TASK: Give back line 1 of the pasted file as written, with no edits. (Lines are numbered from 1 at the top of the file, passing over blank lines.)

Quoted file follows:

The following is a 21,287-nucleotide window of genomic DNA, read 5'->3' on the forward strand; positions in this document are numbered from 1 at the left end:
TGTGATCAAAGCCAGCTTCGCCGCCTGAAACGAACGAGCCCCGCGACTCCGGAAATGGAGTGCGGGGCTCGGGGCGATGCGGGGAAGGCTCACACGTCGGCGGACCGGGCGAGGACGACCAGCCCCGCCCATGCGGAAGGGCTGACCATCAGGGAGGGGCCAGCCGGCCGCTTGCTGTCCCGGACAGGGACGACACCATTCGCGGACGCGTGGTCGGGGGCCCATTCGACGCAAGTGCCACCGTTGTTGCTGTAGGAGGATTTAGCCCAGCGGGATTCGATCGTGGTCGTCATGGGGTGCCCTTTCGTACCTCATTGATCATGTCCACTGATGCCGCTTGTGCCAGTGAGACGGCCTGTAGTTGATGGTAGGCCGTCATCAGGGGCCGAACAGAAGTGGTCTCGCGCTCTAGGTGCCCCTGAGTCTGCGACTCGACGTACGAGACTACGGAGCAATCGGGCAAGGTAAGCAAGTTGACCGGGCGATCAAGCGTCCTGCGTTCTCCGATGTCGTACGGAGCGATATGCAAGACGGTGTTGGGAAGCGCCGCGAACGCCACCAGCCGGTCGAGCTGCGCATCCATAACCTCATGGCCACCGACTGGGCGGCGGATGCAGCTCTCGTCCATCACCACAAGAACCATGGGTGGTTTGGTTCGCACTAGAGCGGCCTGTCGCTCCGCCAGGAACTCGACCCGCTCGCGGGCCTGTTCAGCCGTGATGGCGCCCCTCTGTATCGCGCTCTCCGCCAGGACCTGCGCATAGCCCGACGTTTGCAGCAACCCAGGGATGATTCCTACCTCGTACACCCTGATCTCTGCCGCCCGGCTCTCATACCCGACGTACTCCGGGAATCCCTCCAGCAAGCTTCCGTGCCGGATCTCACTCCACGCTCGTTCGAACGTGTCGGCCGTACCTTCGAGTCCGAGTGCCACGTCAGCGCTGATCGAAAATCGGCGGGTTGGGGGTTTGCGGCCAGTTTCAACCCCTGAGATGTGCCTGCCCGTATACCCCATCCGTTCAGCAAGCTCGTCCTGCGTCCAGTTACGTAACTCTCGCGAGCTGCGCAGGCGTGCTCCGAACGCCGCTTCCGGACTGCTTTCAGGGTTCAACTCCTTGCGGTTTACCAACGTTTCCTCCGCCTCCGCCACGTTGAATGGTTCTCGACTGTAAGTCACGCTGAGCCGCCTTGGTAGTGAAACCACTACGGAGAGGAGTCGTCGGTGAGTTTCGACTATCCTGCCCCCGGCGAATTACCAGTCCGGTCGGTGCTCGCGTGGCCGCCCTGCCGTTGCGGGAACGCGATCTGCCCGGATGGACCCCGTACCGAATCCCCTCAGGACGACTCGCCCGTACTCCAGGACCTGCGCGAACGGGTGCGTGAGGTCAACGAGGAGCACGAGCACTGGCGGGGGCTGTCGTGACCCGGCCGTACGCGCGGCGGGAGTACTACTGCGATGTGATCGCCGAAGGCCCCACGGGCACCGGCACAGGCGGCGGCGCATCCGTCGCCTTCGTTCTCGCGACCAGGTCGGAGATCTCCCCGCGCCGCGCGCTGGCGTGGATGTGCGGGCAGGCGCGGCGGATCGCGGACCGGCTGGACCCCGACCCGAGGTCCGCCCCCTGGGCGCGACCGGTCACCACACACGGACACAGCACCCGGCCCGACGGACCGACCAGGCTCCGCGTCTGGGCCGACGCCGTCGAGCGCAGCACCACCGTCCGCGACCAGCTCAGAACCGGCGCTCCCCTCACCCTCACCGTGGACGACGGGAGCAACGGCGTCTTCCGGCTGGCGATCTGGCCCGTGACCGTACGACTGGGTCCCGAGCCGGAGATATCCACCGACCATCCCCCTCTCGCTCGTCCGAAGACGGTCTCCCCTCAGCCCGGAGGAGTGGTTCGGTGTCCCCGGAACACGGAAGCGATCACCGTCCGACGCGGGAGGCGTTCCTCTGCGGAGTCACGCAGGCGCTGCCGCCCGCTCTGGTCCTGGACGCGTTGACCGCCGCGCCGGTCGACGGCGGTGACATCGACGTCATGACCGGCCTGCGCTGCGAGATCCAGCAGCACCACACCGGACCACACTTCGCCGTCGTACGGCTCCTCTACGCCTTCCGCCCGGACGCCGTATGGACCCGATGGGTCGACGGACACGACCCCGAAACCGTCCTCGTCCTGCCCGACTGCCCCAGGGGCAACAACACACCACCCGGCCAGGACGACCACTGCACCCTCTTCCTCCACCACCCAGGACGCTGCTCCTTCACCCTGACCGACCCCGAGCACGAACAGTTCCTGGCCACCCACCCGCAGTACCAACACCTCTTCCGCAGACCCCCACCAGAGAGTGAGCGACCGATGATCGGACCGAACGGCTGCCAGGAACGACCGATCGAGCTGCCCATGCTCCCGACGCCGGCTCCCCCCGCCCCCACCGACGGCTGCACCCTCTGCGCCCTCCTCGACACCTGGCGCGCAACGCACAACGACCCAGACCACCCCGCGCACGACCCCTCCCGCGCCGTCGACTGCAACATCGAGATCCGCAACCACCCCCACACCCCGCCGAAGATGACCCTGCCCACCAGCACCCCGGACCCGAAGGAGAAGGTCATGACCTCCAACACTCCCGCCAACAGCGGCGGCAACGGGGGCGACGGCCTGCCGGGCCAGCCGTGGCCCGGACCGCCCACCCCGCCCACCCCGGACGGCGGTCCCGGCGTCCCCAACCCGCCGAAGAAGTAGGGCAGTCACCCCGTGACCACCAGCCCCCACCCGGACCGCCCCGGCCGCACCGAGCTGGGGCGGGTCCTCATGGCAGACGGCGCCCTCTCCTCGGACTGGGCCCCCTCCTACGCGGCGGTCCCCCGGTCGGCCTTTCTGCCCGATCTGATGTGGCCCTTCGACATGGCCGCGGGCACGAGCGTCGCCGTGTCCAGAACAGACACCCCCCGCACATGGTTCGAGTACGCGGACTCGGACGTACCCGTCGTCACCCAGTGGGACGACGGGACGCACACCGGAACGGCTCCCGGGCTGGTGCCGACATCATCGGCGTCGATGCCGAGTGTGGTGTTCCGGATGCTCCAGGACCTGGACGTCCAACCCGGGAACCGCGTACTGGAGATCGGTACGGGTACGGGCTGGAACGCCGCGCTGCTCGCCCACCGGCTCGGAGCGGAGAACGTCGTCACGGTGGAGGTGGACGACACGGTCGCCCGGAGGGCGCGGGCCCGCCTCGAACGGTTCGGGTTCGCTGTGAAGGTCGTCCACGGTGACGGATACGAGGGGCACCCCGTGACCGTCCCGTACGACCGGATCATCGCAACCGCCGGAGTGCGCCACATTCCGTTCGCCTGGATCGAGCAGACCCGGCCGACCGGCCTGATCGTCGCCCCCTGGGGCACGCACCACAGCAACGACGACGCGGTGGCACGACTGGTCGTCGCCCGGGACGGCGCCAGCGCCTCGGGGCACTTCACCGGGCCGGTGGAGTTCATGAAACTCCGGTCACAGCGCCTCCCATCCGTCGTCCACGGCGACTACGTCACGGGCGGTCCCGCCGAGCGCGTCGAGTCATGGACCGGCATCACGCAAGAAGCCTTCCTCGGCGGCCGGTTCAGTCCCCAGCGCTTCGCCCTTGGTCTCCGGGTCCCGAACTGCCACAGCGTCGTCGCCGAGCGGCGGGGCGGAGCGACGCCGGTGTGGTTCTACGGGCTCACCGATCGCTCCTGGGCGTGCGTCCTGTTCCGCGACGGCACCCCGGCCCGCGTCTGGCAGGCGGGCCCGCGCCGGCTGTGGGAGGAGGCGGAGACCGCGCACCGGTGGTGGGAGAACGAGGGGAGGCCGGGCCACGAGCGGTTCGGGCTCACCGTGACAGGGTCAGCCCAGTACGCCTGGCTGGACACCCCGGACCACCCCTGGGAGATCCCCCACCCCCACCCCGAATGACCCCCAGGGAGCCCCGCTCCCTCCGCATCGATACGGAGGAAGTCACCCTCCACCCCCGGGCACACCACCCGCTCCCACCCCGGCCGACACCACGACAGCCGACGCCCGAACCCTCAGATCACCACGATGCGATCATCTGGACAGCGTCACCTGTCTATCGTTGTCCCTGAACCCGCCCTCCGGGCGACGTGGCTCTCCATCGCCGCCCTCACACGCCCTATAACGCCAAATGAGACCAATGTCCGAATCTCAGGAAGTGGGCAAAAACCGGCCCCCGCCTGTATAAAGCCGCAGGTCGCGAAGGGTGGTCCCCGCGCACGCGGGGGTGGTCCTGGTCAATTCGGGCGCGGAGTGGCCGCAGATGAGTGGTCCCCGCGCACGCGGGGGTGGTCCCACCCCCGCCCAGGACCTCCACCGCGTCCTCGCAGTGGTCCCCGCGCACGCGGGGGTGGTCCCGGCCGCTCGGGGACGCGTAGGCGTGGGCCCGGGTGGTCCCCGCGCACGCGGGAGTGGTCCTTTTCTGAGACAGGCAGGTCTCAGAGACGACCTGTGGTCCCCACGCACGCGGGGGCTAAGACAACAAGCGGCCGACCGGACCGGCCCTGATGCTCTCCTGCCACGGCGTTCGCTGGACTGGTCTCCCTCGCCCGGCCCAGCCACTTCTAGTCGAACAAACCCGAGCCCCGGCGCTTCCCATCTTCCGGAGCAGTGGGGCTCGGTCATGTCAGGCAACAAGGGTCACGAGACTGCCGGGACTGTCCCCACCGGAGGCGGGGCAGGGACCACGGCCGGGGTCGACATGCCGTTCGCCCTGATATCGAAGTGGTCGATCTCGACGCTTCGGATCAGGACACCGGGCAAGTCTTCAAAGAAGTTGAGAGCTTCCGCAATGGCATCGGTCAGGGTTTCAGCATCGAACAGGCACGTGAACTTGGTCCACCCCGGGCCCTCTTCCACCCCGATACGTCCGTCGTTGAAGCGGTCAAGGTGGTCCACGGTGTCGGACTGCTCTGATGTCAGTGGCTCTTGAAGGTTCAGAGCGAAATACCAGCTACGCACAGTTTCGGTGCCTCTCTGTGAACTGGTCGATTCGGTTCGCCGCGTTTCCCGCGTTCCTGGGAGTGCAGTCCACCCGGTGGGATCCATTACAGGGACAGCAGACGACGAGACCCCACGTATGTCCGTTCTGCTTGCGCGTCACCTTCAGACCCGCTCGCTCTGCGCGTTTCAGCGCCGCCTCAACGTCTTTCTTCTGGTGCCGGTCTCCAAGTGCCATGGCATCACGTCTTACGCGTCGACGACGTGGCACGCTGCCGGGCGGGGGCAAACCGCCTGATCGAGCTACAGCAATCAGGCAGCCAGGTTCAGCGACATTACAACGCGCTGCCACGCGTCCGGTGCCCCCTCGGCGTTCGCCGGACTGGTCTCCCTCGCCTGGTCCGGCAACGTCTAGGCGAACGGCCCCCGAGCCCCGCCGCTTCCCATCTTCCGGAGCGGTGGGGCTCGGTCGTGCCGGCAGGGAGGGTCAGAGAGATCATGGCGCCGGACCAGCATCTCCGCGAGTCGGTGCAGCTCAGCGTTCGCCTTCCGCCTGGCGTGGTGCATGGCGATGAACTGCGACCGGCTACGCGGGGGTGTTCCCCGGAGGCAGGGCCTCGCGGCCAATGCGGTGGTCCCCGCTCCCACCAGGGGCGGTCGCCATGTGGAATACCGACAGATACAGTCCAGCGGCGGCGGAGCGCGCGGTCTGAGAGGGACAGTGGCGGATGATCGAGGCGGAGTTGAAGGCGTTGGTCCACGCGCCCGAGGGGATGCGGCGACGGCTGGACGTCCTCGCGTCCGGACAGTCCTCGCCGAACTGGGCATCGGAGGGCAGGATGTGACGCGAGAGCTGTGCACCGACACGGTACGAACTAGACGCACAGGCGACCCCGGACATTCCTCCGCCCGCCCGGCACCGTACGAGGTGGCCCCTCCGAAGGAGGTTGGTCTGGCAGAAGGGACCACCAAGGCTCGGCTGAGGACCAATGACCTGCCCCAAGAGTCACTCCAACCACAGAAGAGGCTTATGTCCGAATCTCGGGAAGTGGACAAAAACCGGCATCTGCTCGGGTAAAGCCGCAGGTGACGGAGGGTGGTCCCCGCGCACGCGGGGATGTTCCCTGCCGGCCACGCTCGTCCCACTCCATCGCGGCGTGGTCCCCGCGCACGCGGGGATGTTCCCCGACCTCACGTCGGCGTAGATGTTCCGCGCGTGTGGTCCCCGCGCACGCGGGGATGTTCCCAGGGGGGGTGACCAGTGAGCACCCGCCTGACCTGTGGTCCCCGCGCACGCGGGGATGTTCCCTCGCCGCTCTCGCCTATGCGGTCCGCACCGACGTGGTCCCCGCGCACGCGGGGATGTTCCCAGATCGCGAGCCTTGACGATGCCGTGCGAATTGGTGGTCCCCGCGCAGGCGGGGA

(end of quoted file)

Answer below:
The following is a 21,287-nucleotide window of genomic DNA, read 5'->3' on the forward strand; positions in this document are numbered from 1 at the left end: